- On March 14, 2017
After news broke that Hunter Biden was dating Hallie Biden, the widow of his late brother Beau, Joe Biden, the former vice president and father to both men, wrote in a statement, They have mine and Jill’s full and complete support.
Intrigue aside—and there’s a lot of it here—the line should have read, They have Jill’s and my full and complete support, not mine and Jill’s. The senior Biden also could have said our complete support, but it’s understandable why he wanted to mention his wife by name.
When you’re writing about two or more people owning the same thing, or sharing the same experience, the correct formatting can be tricky—same for when you’re referring to more than one person in a single sentence, each of whom owns his or her own thing.
Here are the guidelines for those prickly possessive situations. For a full set of possessive advice, consult AP Style.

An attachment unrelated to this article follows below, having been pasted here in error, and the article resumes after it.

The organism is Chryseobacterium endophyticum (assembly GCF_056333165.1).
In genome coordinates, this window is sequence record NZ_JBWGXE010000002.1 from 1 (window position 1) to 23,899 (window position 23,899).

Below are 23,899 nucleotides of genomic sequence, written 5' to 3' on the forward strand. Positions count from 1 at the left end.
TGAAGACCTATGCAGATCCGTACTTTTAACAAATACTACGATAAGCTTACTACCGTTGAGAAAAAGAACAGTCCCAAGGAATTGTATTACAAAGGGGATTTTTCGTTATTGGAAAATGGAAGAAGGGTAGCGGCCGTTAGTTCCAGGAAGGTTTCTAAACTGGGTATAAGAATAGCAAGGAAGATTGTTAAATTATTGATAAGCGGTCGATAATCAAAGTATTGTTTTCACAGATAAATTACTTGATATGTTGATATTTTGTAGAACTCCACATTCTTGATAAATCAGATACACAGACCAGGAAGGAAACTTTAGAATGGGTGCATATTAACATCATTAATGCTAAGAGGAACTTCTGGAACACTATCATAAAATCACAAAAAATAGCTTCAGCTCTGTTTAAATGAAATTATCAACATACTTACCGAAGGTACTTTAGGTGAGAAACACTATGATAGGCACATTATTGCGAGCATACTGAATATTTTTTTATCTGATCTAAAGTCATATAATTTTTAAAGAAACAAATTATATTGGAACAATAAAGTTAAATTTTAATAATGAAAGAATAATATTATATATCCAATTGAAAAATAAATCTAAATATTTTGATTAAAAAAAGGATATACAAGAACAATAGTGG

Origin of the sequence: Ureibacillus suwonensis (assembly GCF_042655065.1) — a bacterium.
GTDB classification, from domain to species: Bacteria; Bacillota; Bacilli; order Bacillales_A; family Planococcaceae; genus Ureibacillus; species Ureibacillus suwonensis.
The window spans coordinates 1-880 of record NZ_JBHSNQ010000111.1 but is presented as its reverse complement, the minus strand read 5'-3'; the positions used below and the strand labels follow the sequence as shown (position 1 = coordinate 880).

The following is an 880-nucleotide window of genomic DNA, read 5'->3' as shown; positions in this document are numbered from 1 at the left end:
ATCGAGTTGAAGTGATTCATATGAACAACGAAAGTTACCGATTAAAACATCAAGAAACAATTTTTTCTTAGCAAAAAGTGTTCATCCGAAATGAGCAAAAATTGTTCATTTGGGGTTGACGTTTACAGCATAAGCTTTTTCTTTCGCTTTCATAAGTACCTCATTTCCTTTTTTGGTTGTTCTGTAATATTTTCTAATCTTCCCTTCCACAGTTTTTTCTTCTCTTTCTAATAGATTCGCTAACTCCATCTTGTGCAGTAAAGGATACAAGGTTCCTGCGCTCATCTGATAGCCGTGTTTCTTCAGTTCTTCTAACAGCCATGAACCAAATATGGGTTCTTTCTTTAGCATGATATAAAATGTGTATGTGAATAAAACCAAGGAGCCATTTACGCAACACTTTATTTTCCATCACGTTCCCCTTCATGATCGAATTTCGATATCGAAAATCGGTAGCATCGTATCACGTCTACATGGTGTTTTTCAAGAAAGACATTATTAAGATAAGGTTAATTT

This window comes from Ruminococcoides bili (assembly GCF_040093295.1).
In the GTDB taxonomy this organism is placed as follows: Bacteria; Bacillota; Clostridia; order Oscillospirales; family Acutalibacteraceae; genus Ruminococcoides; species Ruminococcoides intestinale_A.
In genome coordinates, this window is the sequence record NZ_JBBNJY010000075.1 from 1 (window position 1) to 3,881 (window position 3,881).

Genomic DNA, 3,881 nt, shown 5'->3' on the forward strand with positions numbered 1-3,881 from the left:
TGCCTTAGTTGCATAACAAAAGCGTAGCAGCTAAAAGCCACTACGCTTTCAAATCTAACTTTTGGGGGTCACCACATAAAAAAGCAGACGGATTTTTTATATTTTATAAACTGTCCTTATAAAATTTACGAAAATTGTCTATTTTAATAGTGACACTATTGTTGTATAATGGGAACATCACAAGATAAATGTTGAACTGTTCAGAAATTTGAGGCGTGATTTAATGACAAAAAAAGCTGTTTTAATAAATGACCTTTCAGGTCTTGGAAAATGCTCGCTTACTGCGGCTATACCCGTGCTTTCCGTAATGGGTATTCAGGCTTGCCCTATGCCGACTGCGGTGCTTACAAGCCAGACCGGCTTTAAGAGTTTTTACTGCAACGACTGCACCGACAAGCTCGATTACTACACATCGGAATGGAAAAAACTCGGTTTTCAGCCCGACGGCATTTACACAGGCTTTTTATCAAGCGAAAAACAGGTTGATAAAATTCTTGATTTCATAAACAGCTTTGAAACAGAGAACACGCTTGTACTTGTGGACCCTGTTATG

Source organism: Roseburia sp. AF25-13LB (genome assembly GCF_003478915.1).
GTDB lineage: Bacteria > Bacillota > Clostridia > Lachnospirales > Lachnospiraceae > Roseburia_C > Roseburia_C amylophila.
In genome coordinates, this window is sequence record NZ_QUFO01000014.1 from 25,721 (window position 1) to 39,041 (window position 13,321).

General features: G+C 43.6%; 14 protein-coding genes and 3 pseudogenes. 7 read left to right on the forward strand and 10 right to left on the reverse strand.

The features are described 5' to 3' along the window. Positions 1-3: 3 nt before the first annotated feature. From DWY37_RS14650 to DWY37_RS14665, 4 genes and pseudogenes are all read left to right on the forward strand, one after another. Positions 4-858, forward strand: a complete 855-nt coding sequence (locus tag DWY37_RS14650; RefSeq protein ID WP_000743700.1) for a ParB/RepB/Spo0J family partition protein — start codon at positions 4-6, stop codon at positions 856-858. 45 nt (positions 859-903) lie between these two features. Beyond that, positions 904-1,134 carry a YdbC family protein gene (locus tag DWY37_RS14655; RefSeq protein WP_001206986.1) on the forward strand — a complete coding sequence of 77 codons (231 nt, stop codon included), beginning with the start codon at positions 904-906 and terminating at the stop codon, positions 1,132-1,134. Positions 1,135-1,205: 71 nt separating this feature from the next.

• When you’re talking about two or more people possessing the same thing, you add ’s to the name that appears last, for example, Susan Sarandon and Jessica Lange’s new movie is about the rivalry between Bette Davis and Joan Crawford. Two owners, one movie. Lange’s name appears second and gets the ’s.
• When you’re mixing a pronoun—my, his, her, our, or their—with a name (as Biden did, though he mistakenly used mine instead of my), the pronoun always goes last and the person being referred to by name takes the ’s, which is why you say, They have Jill’s and my full support. If another person were to add his support to the Hunter-Hallie union, he’d get his own ’s too, for example, They have Jill’s, Bill’s, and my full support.
• When you’re talking about two people each owning separate things, make both names possessive, for example, Many of Sarandon’s and Lange’s movies will be part of the festival. Each has her own movies playing, so each gets ’s.
A related issue is whether to add ’s to nouns that already end in s. The answer is, it depends. Here’s what AP Style says:
• For plural nouns ending in s, add only an apostrophe, e.g., We need both your parents’ permission.
• For singular common nouns add ’s unless the next word begins with the letter s, e.g., the hostess’s invitation but the witness’ story.
• For singular proper names ending in s, add only an apostrophe, e.g., Tennessee Williams’ plays.